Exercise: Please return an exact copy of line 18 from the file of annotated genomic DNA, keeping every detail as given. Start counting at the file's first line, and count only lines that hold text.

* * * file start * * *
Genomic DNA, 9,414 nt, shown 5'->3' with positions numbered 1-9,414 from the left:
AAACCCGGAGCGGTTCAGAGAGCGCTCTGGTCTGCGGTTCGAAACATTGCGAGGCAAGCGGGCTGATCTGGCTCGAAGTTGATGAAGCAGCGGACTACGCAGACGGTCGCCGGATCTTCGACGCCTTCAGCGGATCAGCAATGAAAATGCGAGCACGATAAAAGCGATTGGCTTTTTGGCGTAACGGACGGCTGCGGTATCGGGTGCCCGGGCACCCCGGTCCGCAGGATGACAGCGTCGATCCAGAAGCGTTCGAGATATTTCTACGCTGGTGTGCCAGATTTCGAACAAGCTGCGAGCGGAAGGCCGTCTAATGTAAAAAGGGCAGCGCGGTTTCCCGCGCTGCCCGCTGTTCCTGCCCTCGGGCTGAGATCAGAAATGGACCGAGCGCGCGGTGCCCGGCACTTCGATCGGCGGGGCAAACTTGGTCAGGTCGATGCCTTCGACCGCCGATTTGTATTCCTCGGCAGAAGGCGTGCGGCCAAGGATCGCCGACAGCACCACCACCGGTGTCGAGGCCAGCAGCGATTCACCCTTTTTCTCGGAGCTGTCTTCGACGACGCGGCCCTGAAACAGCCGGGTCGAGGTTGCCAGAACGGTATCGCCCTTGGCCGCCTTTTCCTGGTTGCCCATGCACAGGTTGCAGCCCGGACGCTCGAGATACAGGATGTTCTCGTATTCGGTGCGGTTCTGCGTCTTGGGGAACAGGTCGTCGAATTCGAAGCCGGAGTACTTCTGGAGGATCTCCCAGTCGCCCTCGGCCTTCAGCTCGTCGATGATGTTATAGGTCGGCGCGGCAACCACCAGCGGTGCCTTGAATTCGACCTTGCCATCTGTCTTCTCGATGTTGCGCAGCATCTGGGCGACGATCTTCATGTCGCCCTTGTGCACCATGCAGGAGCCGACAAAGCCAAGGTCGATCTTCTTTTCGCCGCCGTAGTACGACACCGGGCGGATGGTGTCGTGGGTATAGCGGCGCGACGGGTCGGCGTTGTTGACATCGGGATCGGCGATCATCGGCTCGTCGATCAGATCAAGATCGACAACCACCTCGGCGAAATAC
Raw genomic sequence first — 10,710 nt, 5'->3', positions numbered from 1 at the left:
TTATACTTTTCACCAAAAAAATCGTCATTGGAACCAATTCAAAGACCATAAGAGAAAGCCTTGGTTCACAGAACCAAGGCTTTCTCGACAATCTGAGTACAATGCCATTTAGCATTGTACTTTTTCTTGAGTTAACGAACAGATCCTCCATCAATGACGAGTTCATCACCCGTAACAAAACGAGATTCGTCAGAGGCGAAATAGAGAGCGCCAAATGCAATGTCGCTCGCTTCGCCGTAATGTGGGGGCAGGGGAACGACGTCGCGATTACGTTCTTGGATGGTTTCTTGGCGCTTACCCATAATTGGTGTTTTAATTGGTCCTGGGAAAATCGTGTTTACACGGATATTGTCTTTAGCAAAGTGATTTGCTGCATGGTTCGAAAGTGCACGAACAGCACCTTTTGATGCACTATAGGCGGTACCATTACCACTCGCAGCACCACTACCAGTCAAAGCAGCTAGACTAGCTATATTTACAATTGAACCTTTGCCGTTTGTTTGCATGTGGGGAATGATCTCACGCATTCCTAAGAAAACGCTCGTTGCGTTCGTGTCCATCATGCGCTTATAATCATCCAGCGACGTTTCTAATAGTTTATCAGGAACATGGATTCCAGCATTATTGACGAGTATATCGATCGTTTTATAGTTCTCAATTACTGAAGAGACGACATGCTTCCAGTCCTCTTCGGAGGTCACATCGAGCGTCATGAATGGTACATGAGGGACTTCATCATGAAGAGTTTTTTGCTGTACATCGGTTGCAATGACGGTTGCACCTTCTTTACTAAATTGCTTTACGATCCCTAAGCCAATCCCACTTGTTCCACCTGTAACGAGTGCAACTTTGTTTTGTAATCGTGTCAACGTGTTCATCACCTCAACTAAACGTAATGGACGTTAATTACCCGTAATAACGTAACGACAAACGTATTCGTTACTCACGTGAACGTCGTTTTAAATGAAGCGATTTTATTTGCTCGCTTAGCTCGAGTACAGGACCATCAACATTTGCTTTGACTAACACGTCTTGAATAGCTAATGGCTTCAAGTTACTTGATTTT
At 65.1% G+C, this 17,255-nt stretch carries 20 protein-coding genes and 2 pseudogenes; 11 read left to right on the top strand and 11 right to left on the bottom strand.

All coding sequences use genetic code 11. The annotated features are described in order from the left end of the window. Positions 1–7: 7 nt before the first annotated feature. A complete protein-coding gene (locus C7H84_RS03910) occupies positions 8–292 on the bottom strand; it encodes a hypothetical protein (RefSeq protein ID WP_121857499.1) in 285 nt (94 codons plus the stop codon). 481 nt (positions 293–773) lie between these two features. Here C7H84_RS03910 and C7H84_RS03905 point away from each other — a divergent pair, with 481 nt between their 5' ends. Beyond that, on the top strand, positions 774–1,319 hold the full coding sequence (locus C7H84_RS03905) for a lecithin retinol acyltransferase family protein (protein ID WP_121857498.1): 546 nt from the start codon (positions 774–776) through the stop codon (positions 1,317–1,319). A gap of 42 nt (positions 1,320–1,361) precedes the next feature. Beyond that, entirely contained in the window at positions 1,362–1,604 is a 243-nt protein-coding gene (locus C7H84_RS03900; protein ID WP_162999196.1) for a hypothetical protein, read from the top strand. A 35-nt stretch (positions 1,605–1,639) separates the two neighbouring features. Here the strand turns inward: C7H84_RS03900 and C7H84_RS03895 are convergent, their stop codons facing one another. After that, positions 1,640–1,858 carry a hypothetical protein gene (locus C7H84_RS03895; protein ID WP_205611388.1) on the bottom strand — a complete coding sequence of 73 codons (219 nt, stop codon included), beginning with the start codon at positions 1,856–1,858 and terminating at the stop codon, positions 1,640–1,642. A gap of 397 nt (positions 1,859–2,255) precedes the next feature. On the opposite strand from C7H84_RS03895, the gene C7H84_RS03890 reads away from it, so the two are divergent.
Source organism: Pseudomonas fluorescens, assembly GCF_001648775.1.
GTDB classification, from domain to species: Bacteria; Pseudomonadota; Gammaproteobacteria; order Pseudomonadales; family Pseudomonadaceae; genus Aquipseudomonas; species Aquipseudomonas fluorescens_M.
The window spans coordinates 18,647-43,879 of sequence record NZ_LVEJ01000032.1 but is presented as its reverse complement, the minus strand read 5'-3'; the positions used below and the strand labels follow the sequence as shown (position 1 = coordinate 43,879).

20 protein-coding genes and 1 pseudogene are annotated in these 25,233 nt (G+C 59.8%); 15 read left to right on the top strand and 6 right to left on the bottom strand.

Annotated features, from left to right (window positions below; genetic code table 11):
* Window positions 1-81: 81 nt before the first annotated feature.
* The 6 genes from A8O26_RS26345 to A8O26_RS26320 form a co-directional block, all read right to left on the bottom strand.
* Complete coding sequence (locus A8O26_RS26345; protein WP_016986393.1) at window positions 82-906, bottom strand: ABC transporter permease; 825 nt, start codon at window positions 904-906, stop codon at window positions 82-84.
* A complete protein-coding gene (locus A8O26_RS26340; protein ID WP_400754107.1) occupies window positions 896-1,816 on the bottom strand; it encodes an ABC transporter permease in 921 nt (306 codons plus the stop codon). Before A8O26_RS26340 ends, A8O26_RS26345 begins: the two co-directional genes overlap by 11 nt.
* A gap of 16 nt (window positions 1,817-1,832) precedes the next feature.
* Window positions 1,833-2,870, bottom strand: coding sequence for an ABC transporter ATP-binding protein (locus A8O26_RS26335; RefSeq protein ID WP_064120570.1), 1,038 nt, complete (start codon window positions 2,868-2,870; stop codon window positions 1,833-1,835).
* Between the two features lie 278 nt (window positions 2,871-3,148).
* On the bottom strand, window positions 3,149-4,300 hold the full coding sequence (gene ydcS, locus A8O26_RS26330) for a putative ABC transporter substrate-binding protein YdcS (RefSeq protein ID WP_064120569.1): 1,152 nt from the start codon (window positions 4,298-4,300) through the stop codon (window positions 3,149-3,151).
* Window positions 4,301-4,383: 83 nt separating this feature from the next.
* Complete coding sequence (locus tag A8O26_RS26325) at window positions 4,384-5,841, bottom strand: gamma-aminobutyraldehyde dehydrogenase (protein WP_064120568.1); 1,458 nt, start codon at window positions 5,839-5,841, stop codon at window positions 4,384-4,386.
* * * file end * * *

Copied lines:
* Between the two features lie 278 nt (window positions 2,871-3,148).